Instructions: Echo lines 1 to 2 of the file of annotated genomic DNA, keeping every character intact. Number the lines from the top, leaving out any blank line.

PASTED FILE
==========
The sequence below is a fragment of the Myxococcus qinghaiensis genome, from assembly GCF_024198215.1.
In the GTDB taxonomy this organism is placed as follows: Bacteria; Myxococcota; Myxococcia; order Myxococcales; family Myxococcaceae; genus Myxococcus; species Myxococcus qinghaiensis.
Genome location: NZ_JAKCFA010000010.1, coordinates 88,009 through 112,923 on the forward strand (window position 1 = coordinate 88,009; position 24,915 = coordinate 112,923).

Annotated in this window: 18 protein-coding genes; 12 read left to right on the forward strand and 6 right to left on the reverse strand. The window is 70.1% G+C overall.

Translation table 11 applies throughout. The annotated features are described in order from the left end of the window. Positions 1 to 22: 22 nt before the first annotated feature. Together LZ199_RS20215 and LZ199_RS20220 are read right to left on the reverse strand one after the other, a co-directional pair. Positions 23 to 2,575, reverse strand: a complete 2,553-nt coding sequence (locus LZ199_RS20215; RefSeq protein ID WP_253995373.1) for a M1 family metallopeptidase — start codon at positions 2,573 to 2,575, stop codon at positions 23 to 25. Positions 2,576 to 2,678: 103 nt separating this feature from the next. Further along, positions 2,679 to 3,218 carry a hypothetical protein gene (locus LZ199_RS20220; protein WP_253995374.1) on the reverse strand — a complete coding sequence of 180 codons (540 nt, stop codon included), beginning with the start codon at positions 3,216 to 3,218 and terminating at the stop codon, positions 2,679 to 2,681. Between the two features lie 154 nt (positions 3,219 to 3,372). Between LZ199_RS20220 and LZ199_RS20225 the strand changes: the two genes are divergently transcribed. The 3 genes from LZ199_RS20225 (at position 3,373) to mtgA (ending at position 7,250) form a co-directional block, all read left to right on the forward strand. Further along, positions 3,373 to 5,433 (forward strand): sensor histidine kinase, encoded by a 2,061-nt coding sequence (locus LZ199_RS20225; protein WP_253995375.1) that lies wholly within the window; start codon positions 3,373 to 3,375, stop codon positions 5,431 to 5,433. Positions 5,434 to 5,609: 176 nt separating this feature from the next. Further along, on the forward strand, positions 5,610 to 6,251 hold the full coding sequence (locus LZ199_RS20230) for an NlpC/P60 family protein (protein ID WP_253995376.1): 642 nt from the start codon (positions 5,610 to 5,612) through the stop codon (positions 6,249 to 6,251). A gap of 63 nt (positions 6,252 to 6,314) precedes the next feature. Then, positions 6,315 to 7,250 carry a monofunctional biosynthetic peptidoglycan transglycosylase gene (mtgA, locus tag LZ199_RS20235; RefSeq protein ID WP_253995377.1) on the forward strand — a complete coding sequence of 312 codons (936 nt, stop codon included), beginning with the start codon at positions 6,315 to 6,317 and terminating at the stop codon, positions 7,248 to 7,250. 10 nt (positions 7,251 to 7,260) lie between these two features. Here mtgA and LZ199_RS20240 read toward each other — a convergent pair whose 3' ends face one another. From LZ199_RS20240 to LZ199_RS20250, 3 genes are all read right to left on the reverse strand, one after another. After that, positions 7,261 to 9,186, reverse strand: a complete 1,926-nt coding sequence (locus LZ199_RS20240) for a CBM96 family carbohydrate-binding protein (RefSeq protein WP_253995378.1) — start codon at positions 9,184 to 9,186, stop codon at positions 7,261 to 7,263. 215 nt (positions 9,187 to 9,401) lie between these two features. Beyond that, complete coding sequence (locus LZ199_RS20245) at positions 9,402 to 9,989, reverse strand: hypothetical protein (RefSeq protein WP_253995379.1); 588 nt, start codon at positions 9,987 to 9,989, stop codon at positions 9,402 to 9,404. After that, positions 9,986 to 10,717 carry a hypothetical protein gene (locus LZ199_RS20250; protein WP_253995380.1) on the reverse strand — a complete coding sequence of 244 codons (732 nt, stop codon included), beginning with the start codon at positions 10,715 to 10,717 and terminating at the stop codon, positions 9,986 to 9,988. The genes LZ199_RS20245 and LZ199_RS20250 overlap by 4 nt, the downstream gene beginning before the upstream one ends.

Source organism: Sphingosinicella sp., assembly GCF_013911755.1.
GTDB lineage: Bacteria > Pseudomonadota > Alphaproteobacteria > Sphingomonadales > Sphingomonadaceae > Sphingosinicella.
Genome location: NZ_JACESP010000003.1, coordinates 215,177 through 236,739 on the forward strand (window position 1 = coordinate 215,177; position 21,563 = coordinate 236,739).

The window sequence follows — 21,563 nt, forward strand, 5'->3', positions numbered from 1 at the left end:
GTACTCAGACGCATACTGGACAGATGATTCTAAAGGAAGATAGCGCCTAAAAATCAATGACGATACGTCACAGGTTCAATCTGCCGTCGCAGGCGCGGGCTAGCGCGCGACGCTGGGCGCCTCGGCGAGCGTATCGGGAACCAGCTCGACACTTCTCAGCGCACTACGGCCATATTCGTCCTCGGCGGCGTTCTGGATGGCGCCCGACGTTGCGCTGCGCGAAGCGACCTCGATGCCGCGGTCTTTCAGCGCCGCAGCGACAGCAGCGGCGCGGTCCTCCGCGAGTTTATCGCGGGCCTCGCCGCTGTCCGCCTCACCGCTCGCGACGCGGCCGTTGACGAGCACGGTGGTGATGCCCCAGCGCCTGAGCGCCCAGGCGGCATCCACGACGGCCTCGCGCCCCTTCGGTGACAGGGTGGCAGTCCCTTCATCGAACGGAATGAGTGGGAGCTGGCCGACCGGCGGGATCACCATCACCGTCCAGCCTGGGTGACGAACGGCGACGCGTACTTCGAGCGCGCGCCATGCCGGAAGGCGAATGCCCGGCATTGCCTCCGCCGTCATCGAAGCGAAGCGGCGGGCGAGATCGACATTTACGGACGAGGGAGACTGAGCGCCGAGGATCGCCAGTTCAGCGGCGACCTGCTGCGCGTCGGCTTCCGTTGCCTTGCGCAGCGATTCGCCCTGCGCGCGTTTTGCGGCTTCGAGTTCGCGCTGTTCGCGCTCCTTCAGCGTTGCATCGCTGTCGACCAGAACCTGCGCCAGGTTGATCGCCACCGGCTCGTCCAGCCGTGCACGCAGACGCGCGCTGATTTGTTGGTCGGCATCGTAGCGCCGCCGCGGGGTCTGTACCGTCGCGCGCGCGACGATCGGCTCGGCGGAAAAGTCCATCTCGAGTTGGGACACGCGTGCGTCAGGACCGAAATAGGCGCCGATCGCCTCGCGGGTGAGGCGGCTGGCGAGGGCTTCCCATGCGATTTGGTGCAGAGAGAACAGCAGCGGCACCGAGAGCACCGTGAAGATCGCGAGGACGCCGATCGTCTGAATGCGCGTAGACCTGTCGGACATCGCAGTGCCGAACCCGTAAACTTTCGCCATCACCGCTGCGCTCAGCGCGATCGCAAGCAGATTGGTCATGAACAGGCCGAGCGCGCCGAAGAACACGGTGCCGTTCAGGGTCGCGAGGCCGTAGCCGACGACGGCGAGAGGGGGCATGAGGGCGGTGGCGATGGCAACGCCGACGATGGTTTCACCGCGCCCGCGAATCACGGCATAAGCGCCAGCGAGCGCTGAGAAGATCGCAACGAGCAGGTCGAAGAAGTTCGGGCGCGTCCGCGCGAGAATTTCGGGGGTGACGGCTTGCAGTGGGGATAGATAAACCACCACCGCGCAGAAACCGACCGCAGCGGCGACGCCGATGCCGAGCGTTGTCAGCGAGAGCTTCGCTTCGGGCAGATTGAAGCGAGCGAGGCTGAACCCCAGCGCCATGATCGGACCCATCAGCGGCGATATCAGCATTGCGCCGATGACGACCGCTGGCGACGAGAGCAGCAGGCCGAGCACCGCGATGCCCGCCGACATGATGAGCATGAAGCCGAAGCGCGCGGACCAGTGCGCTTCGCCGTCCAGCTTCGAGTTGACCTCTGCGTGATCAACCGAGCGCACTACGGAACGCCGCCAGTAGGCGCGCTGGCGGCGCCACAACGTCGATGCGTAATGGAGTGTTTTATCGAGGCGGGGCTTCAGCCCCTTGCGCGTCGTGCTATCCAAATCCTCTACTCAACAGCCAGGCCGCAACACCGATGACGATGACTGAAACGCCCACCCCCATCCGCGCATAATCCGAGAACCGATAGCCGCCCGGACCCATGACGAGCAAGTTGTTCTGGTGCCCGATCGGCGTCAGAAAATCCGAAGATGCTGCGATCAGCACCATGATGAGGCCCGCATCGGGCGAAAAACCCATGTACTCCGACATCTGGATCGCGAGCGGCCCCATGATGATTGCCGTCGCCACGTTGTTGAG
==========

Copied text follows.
The sequence below is a fragment of the Myxococcus qinghaiensis genome, from assembly GCF_024198215.1.
In the GTDB taxonomy this organism is placed as follows: Bacteria; Myxococcota; Myxococcia; order Myxococcales; family Myxococcaceae; genus Myxococcus; species Myxococcus qinghaiensis.